In this week's episode, Holly and Zinone catch up, while Jerrod meets some new friends. This episode is one of my favorites we've done so far, so give it a look, and let me know what you think of how things are developing.

And, if you haven't heard, The Third Age is a webseries I created and produce. It's been called "A combination of mad mythology and gritty verite," and takes a magical realist approach to classic mythological themes. If you like the kind of stuff I write about on here, you'll probably like the series. If you want to catch up on previous episodes, go here for an index.

Next week, the show is off, but it'll be back January 5th. In the meantime, prepare for the rest of the Best of the Decade posts, and some best of 2009 lists too!

And, if you've got a chance throw the show some support in the Streamys. We're targeting Best New Series or Best Experimental Series, but any votes would be appreciated!

Sunday, December 20, 2009


Avatar was discussed before its release primarily in the context of it being a ‘game changer’ for 3-D and CG world construction, with very little discussion of the story itself. As I walked into the theater, I’d read some advance reviews, but wasn’t sure what to expect from the film. Leaving the theater, I knew I’d seen a film that was at times extremely powerful, but also didn’t quite work on all fronts. Let me address briefly first the technology outside of the context of the story itself, then delve into a more thorough discussion of the film as a whole.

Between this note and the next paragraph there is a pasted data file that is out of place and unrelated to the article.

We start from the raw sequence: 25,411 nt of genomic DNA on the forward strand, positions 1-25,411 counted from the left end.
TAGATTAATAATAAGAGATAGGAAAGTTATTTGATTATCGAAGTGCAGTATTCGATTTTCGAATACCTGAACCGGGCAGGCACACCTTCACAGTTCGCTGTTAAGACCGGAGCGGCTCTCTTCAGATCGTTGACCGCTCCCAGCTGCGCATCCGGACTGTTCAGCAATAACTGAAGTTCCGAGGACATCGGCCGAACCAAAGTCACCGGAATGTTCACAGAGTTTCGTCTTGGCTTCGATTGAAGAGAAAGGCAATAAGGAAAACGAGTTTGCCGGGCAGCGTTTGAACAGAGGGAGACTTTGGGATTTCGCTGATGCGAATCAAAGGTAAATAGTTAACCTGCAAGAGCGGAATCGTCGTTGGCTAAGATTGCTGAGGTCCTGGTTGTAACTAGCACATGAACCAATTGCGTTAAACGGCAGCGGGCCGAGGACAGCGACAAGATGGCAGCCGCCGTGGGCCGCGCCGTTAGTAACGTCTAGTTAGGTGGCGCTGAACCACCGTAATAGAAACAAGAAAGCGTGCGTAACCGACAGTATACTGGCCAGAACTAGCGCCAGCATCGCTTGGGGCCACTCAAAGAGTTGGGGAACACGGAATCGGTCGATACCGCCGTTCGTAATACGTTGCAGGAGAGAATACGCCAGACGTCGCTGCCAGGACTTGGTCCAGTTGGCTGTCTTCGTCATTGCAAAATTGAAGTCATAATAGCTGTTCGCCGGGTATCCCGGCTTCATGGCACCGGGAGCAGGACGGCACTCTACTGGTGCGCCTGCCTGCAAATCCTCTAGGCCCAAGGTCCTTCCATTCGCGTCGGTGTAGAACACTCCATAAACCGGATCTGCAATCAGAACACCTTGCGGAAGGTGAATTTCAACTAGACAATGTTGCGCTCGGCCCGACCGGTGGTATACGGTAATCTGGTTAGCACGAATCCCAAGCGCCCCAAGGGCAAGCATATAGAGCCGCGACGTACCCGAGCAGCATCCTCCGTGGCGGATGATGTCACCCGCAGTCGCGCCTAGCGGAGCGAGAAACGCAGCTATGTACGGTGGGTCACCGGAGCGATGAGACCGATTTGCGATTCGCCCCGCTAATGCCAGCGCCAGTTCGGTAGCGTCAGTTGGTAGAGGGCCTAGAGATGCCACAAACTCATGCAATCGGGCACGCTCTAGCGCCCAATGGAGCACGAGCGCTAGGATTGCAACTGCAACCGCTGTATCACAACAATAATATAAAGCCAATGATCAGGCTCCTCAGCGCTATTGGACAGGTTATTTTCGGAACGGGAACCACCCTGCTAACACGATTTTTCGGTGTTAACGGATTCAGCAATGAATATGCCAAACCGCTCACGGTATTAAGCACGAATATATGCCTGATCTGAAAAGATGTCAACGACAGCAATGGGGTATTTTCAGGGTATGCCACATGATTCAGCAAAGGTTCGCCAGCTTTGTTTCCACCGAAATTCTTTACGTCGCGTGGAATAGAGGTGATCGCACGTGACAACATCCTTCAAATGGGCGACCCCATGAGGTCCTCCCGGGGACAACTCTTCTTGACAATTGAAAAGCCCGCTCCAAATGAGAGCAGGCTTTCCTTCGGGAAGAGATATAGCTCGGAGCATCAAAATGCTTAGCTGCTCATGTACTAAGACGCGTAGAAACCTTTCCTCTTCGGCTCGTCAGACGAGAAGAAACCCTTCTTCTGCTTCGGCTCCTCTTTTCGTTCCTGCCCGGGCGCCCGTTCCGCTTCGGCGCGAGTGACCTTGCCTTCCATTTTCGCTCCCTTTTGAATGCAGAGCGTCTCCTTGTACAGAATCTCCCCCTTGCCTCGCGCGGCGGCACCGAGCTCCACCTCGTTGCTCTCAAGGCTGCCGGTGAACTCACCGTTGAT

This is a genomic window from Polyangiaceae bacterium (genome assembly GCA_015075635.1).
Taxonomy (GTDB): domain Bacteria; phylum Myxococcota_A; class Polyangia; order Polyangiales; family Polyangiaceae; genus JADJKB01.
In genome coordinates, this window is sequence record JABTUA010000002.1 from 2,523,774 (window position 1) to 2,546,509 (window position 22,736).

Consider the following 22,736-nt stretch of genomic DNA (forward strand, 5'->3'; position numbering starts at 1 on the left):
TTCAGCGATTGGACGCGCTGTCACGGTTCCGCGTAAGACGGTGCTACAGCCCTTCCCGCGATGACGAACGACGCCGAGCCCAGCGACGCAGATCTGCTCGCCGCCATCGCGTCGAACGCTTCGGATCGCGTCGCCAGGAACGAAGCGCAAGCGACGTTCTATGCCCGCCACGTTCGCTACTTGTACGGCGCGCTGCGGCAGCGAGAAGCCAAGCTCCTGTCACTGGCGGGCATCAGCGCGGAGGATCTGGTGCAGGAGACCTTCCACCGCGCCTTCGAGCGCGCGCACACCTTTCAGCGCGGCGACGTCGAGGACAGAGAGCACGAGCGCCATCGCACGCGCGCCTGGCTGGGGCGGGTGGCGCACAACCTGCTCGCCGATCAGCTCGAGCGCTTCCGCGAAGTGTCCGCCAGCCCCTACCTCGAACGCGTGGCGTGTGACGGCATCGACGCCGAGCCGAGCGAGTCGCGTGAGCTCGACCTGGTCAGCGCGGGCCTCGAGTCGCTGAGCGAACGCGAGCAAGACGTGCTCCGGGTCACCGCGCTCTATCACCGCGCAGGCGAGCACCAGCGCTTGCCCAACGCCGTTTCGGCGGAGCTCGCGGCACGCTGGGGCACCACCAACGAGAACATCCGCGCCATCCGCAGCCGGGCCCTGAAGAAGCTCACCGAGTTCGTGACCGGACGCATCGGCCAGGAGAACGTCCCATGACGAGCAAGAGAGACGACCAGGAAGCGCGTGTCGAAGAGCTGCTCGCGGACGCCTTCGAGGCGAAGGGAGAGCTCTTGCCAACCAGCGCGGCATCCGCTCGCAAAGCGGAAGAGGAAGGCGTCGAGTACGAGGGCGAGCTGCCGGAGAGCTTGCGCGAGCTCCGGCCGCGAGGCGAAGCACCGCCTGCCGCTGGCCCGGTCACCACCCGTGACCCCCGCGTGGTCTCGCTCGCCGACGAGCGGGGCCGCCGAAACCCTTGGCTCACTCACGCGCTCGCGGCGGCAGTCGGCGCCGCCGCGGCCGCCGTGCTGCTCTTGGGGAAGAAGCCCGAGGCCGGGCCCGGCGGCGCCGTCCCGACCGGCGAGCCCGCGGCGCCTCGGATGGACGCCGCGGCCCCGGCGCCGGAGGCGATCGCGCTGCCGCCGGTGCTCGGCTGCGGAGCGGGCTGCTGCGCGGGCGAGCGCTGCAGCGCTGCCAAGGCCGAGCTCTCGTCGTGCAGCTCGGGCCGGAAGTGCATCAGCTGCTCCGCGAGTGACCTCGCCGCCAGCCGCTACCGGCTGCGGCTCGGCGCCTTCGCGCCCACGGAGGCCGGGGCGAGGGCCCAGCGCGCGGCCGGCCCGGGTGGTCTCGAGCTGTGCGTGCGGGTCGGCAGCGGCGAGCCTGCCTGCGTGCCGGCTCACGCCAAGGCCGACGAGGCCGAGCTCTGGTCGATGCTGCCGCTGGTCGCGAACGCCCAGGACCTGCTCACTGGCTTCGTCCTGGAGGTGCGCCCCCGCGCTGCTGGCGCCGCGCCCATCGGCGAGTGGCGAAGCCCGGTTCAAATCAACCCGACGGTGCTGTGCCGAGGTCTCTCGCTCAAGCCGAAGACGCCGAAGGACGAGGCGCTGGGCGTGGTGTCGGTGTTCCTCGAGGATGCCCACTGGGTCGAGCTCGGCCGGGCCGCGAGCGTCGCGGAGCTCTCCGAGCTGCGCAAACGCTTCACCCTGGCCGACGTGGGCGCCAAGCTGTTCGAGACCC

I’ve never actually seen a regular 3-D film in the theater before this one, so I’m probably not the best to assess this film as a jump beyond what’s come before. What I will say is that the 3-D functions differently than in something like Disneyland’s Muppets 3-D, which is obviously not typical, but featured a 3-D that was largely about stuff sticking out the screen, but not really a use of 3-D as a storytelling device. In this film, the 3-D is used in a way analogous to depth of field in 2-D films, drawing your attention to certain elements within the frame by popping them out towards the audience.